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Jeremy Lin would help Lakers even if it complicates their backcourt

July 20, 2010 |  5:34 pm

It only took a strong showing in the Las Vegas Summer League to create enough buzz to get Lakers fans excited. But that's what happens when Jeremy Lin of the Dallas Mavericks held his own against No. 1 draft pick John Wall, the Lakers need to bolster their backcourt and, well, fans don't know what to do with themselves other than talk basketball during the off-season.

But, as reported by ESPN Los Angeles' Dave McMenamin, the talk surrounding Lin, an undrafted guard from Harvard, isn't just a pipe dream. The Lakers' interest in Lin is real as the two parties continue to be in negotiations. It remains unclear whether this will happen, if Lin is just picked up for training camp or if he's only given a training-camp contract.

If Lin were to join the team, however, the 6-foot-3, 200-pound guard would bolster the backcourt even if it'd complicate the rotation. That's because the Lakers would carry six guards and affect the roles of Shannon Brown and Sasha Vujacic. If Lin joined the team, the chances that Brown would come back would be fairly slim. But it would also eat into Vujacic's playing time, which I think will actually prove valuable considering he's entering a contract year.

With Lin's Draft Express Profile suggesting thathe has a mastery of the game, strong playmaking abilities and good judgment, his presence would significantly bolster the Lakers' backcourt because he'd serve as a youthful option to a unit that is aging. But with the same profile mentioning Lin could improve his athleticism and Summer League results need to be viewed skeptically, the Lakers are going to need to make some concessions. Are they confident Brown can mold into more than a dunker? Or do they think Brown just doesn't have the skill-set to play consistently? Are they confident Lin's dazzling performances will translate to success with the Lakers? Or do they think he still needs some experience before they consider taking him?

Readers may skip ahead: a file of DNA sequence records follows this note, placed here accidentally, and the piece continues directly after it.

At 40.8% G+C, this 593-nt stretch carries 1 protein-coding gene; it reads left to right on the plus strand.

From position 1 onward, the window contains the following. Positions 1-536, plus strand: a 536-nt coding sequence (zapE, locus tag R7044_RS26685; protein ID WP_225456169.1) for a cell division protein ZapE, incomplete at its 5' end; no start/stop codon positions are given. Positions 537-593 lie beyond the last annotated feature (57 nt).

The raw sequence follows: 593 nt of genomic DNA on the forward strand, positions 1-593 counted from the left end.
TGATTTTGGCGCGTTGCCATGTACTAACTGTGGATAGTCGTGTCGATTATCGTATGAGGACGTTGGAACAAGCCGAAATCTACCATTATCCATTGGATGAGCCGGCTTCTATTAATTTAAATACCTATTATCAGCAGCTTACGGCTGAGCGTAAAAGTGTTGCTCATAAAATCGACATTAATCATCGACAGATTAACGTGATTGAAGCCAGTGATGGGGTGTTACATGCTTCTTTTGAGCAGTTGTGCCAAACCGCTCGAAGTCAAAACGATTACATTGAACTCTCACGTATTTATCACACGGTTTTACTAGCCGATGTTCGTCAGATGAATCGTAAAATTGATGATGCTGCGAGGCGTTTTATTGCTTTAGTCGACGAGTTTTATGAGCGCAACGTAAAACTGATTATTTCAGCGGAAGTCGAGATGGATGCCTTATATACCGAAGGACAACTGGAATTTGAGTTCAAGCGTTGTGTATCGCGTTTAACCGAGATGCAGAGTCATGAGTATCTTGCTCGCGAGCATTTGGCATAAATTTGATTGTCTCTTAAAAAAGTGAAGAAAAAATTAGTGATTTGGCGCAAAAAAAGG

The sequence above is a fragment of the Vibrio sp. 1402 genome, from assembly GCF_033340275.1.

I mentioned last week why the Lakers should re-sign Brown, and despite Lin's play during Summer Leauge, I stick to that position. Still, if the Lakers opt for Lin, the acquisition would shelp the Lakers reach their goal of improving their backcourt. Lin also carries a background that the Lakers would embrace given their media market and international presence. Lin, who's Taiwanese, would become the first American born Asian to play in the NBA since Rex Walters and Wat Misaka. The Lakers already boast plenty of international flavor with Pau Gasol (Spain), Vujacic (Slovenia) and D.J. Mbenga (Democratic Republic of Congo), though it's unclear the Lakers are going to keep Mbenga. Lakers guard Kobe Bryant has made plenty of trips to Asia, sharing basketball know-how with kids while promoting his shoe as well as for the 2008 Beijing Olympics, and has developed a strong appreciation for Asian culture. In that respect, Lin would be immediately embraced.

Surely, Lin would go through some challenges, but his background has shown he's managed to overcome those. After winning a state championship at Palo Alto High, he couldn't even get a Division I scholarship. Yet, he excelled at Harvard and made the All-Ivy League first team twice. Lin went undrafted, but still managed to create buzz off his Summer League performances. We'll find out soon enough what choice the Lakers wind up making, whether they pick up the hot prospect or stick with Brown. Even if Lin doesn't show up in El Segundo next season, he can be comforted in knowing he's at least done something right. And that is giving the Lakers and their fans something to talk about during the dog days of the off-season.

--Mark Medina

Follow the L.A. Times Lakers blog on Twitter: twitter.com/latmedina. E-mail the Lakers blog at mgmedin@gmail.com


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